Required Reading: Appeals Court Instructs District Court for Second Time on Fair Use of Course Materials
The US Court of Appeals for the 11th Circuit vacated a district court’s judgment for a second time, finding that the lower court misinterpreted its instructions on remand and failed to give each excerpt of the copyrighted works the holistic analysis the Copyright Act demands. Cambridge University Press, et al. v. J.L. Albert, et al., Case No. 16-15726 (11th Cir. Oct. 19, 2018) (Pryor, J).
Cambridge University Press, Oxford University Press and Sage Publications publish academic works. Those works are marketed to university professors so that the professors will assign them as required reading in their courses. The publishers also license digital excerpts of their works and “permissions,” which allow users to photocopy and digitally reproduce portions of their works.
Georgia State University pays to use licensed excerpts in paper course packs that the University bookstore assembles and sells to students. The University also maintains servers that enable University personnel to upload digital copies of excerpts and allow students enrolled in courses to download the excerpts. The majority of course readings are made available in this manner. Neither the University nor the students pay for the use of the digital excerpts.
The publishers sued the University for direct, contributory and vicarious copyright infringement. After a bench trial, the district court ruled that the University infringed the copyrights of the publishers in only five instances. The court found that the publishers established a prima facie case of 48 instances of infringement, but ruled that the University established a fair-use defense for 43 of the excerpts. The Copyright Act enumerates four factors to be considered in finding fair use instead of infringement. The first factor relates to the purpose and character of the use, including whether the use is commercial or educational. The second factor is the nature of the work. The third factor relates to the amount and substantiality of the portion used in relation to the work as a whole. And the fourth factor is the effect of the use upon the potential market for, or value of, the copyrighted work. The publishers appealed the original district court decision.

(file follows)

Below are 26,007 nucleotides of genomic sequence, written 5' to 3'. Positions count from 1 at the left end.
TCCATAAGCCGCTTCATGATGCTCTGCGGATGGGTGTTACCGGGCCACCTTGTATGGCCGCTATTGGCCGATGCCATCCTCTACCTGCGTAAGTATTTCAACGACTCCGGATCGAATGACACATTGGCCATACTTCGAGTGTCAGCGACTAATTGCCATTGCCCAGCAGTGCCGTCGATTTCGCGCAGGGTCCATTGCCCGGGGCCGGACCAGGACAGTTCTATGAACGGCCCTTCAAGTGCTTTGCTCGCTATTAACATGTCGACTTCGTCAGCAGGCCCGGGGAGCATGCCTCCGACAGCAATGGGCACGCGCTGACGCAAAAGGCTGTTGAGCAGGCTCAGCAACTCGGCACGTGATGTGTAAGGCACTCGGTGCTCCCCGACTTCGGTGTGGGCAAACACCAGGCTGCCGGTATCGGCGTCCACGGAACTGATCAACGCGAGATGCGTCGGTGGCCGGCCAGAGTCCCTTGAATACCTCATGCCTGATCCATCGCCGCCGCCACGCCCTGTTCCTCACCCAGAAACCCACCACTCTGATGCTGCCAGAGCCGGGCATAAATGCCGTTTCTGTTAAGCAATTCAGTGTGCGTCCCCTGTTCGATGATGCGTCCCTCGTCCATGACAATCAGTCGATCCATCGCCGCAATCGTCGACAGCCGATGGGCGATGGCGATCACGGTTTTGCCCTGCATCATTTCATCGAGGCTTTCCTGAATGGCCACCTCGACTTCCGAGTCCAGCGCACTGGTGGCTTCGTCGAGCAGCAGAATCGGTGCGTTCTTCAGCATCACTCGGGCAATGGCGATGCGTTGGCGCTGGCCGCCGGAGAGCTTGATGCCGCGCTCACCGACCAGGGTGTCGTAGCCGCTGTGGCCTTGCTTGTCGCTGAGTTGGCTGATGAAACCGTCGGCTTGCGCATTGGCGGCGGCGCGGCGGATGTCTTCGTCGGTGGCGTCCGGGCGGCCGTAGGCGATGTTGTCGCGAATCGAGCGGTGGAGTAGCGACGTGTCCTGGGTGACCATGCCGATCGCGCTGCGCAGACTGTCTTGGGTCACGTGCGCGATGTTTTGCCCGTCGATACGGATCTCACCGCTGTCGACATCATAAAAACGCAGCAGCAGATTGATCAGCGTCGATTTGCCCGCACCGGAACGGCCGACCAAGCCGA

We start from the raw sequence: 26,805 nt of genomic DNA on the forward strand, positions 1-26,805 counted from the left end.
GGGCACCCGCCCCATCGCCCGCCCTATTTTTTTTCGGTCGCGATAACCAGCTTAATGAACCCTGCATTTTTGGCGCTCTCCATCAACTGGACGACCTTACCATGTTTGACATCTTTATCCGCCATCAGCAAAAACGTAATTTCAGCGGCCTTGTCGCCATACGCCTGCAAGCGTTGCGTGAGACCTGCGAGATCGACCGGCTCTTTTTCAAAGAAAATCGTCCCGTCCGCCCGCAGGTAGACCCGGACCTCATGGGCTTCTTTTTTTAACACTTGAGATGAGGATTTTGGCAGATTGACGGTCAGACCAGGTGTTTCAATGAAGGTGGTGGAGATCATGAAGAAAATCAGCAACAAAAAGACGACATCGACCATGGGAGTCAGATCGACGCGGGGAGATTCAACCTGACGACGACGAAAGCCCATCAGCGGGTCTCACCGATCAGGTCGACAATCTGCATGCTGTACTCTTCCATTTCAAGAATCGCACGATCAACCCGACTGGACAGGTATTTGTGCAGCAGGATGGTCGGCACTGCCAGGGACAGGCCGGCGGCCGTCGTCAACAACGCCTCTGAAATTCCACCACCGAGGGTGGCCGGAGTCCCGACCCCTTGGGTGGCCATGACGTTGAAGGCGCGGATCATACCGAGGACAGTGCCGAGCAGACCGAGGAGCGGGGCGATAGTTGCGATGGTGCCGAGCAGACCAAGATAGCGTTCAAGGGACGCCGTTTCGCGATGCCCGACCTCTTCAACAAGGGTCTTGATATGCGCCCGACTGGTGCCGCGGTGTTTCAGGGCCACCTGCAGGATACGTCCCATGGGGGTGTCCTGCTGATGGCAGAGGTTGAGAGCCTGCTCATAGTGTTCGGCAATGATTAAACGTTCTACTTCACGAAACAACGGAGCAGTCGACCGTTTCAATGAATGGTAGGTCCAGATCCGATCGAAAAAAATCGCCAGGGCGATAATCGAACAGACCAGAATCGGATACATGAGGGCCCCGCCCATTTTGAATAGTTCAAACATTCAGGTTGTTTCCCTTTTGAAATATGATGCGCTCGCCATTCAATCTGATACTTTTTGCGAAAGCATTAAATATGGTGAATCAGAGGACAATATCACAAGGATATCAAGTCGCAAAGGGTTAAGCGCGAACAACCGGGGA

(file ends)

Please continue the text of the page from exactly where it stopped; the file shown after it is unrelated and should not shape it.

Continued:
The 11th Circuit reversed, vacated and remanded the judgment, finding that the district court erred in its analysis of the fair-use defense. The Court upheld the district court’s analysis of factors one and four, but instructed the lower court to correct its erroneous application of factors two and three and its error in weighing and balancing all four factors in its overall analysis. On remand, the district court adjusted all four factors, changed its method of balancing the four factors, and reached a similar result, finding fair use for each of the same 43 excerpts. The publishers appealed again.
In the second appeal, the 11th Circuit found that the district court misinterpreted its mandate and misapplied the test of fair use on remand. The Court determined that the district court erred when it changed the fourth factor, noting that the appellate court’s holding on the first appeal precluded the district court from revisiting the fourth factor. With respect to weighing and balancing the factors, the Court concluded that the district court’s “quantitative rubric was an improper substitute for a qualitative consideration of each instance of copying in light of its particular facts.” The Court found that the district court also erred in its analysis of the third factor when it considered the cost of licensing the excerpts, noting that “the Act does not direct courts to consider the price of the unpaid use.”
The 11th Circuit ordered the lower court to reinstate its earlier finding with respect to factor four and omit any consideration of price from its analysis of factor three. Additionally, the district court was ordered to “eschew a quantitative approach to the weighing and balancing of the fair-use factors and give each excerpt the holistic, qualitative, and individual analysis that the Copyright Act demands.”